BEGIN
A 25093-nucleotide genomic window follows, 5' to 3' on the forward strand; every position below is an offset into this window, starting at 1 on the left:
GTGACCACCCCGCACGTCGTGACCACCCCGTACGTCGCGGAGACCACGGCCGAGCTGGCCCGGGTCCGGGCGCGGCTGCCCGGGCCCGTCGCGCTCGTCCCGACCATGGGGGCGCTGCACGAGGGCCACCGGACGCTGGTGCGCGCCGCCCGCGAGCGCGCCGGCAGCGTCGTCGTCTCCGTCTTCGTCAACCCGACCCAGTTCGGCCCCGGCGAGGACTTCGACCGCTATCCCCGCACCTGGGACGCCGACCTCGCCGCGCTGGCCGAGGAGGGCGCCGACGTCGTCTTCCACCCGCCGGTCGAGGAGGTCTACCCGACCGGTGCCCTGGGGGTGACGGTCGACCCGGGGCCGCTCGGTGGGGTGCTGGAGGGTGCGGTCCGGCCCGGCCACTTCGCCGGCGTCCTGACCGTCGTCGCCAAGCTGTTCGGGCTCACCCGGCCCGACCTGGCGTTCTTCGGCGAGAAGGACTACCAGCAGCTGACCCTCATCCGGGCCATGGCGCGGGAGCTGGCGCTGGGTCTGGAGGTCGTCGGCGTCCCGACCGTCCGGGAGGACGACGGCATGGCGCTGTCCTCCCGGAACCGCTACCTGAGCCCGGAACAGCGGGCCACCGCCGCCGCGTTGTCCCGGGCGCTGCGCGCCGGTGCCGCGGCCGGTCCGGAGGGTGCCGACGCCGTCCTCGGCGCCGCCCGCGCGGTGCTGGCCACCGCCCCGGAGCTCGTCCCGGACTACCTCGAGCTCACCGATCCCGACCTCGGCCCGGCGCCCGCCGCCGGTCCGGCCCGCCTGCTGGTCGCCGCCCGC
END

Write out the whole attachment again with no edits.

A 25093-nucleotide genomic window follows, 5' to 3' on the forward strand; every position below is an offset into this window, starting at 1 on the left:
GTGACCACCCCGCACGTCGTGACCACCCCGTACGTCGCGGAGACCACGGCCGAGCTGGCCCGGGTCCGGGCGCGGCTGCCCGGGCCCGTCGCGCTCGTCCCGACCATGGGGGCGCTGCACGAGGGCCACCGGACGCTGGTGCGCGCCGCCCGCGAGCGCGCCGGCAGCGTCGTCGTCTCCGTCTTCGTCAACCCGACCCAGTTCGGCCCCGGCGAGGACTTCGACCGCTATCCCCGCACCTGGGACGCCGACCTCGCCGCGCTGGCCGAGGAGGGCGCCGACGTCGTCTTCCACCCGCCGGTCGAGGAGGTCTACCCGACCGGTGCCCTGGGGGTGACGGTCGACCCGGGGCCGCTCGGTGGGGTGCTGGAGGGTGCGGTCCGGCCCGGCCACTTCGCCGGCGTCCTGACCGTCGTCGCCAAGCTGTTCGGGCTCACCCGGCCCGACCTGGCGTTCTTCGGCGAGAAGGACTACCAGCAGCTGACCCTCATCCGGGCCATGGCGCGGGAGCTGGCGCTGGGTCTGGAGGTCGTCGGCGTCCCGACCGTCCGGGAGGACGACGGCATGGCGCTGTCCTCCCGGAACCGCTACCTGAGCCCGGAACAGCGGGCCACCGCCGCCGCGTTGTCCCGGGCGCTGCGCGCCGGTGCCGCGGCCGGTCCGGAGGGTGCCGACGCCGTCCTCGGCGCCGCCCGCGCGGTGCTGGCCACCGCCCCGGAGCTCGTCCCGGACTACCTCGAGCTCACCGATCCCGACCTCGGCCCGGCGCCCGCCGCCGGTCCGGCCCGCCTGCTGGTCGCCGCCCGC